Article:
For safety, accuracy, precision and time efficiency at St George’s University Hospital Chronic Pain Service (author’s institution), combined fluoroscopy- ultrasound technique has been introduced and widely taught 7,8. Since 2012 we performed more than 500 CMB blocks and CMB RF.8,9

For patient in prone position, fluoroscopy helps to define the desired level and initial direction of the needle to achieve ‘tunnel vision’ and further progress to the upper middle part of articular pillar (Fig 2 a). Ultrasound helps to confirm the final needle position, parallel to the medial branch close to the articular pillar. Surrounding neurovascular structures such as the vertebral artery, radicular artery and the anterior nerve root can be identified before proceeding to perform a thermal lesion as illustrated in Figure 2 c. The needle position is verified in both longitudinal and transverse scan

Cervical Roots Cervical peri radicular injections or selective nerve roots blocks (SNRB) have been well established in interventional pain practice. Sufficient evidence exists to support such an intervention in clinical situation of radicular pain as both diagnostic and therapeutic measures. One study demonstrated that more than 70% patients who responded to cervical nerve root block avoided surgical intervention.10

Cervical region with complex anatomy spinal cord and emerging neural structures, vertebral artery, radicular artery, spinal segmental artery, the ascending cervical artery, deep cervical artery has been potentially vulnerable. More than 100 neurological complications involving brain or spinal cord infarction have been reported. It has become an established practice to avoid particulate steroids at least in the cervical region as intraarterial injection of aforementioned may lead to fatality. Direct needle trauma could be another common cause of complications and in author’s humble opinion fluoroscopy guided intervention lacks the safety with no appreciation of the surrounding structures chiefly nerves and vessels. Ultrasound is not an ultimate solution, and it may lead to image misinterpretation and wrong needle position but potentially makes it less likely.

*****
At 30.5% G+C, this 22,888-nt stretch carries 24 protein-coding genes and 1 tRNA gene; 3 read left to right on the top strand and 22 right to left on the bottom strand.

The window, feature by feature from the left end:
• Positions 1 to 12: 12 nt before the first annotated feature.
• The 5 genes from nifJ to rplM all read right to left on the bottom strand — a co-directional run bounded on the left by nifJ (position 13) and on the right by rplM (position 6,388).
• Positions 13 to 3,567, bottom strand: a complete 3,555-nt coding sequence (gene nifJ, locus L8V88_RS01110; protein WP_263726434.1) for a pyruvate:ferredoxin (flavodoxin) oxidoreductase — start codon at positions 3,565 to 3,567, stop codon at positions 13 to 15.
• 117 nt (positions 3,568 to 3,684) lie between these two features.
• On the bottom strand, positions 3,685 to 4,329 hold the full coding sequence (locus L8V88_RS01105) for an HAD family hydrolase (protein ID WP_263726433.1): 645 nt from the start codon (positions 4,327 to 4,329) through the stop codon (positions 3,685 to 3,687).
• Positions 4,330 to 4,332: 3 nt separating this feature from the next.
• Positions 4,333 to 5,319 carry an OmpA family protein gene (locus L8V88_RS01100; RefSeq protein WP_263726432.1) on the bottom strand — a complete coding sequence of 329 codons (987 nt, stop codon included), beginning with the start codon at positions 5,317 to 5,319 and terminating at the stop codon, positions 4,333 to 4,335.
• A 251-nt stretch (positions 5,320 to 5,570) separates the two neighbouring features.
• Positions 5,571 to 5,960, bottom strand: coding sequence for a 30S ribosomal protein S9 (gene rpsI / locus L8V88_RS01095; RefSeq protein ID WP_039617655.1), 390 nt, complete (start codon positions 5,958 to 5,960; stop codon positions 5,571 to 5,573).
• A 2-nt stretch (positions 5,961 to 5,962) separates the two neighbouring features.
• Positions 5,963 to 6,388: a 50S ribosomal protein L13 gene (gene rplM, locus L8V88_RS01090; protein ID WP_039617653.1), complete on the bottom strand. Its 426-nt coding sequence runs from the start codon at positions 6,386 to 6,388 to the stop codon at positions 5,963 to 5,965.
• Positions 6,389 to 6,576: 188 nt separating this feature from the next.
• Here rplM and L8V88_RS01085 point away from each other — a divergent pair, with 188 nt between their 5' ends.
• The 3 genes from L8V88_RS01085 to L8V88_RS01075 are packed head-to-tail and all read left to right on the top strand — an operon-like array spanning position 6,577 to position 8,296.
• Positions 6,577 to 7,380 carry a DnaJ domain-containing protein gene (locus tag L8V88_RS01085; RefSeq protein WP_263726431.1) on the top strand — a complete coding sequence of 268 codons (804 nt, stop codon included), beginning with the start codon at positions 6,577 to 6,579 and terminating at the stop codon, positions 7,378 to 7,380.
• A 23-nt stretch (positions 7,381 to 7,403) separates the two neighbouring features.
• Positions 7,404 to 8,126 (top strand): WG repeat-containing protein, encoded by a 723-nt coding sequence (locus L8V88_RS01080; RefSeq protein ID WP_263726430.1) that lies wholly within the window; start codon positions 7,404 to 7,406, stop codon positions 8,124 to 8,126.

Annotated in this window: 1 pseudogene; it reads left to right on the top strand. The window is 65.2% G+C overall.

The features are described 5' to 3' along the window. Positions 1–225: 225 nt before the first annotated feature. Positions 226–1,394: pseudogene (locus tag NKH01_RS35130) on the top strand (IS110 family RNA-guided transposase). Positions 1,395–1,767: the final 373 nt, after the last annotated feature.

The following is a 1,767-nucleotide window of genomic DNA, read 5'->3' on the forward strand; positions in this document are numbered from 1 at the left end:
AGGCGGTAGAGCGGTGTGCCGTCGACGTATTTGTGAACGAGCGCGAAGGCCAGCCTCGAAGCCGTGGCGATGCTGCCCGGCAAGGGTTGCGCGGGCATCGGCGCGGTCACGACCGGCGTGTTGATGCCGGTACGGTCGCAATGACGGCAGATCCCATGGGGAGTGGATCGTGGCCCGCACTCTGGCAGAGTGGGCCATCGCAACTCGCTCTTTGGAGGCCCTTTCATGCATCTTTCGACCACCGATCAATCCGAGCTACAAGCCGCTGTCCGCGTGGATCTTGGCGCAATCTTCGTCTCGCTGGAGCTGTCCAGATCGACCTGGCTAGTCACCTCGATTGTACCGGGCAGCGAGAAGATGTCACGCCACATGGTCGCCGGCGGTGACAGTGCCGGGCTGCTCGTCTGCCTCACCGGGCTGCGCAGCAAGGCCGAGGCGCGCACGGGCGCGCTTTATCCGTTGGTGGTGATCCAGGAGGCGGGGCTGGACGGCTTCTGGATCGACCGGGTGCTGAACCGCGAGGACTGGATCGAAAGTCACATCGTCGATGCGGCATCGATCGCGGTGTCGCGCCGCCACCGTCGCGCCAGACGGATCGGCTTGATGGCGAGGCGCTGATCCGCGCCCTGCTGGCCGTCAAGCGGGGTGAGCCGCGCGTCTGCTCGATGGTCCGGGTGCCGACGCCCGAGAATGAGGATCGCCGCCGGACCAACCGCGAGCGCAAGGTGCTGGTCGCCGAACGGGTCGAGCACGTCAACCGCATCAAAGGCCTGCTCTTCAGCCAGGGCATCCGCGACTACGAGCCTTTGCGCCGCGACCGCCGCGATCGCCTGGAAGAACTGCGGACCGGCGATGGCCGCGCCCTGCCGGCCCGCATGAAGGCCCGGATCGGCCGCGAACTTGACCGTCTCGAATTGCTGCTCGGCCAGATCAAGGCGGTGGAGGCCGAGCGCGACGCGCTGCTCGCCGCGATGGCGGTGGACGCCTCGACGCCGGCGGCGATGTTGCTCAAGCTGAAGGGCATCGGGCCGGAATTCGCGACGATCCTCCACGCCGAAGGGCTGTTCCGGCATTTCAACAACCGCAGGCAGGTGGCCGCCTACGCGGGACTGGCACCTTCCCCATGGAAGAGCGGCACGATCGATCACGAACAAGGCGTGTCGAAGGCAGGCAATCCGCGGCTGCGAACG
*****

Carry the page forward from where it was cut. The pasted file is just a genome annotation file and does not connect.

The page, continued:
Figures 3 and 4 demonstrate both ultrasound and fluoroscopy imaging for the most performed C6 and C7 nerve root both following characteristic pattern of recognition.

The other safety measure advocated by the author of this review is applying injection pressure monitoring to avoid pressure higher than 15 psi as a detection of intraneural needle positioning. Too vigorous injection may also increase injection pressure resulting in untoward spread.11 Finally, motor response at low current 0.2–0.3 mA indicates needle- nerve contact and should be avoided. 12

Abstract SP34 Figure 2

Ultrasound and fluoroscopy combined for cervical medial branch radiofrequency denervation. a) Lateral and A-P view of fluoroscopy images in patient in prone position. Note needle ‘tunnel vision’ in A-P position. Lateral view showsneedle position at the level of articular pillar from single entry point. b) Ultrasound probe position in longitudinal and transverse neck scans to assess needle position. c) Ultrasound images in transverse scan. Needle alongside and close to the articular pillar, parallel to the medial branch

Abstract SP34 Figure 3

From top left – Ultrasound image in transverse view showing from left to right: Th-Thyroid gland, SCM- Sternocleidomastoid Muscle, LC-Longus Coli muscle, AT-anterior tubercle of C6 transverse process, C6 – C6 nerve root transverse and longitudinal view. From bottom left – Ultrasound probe on skeleton model, AP and Lateral fluoroscopy projection with contrast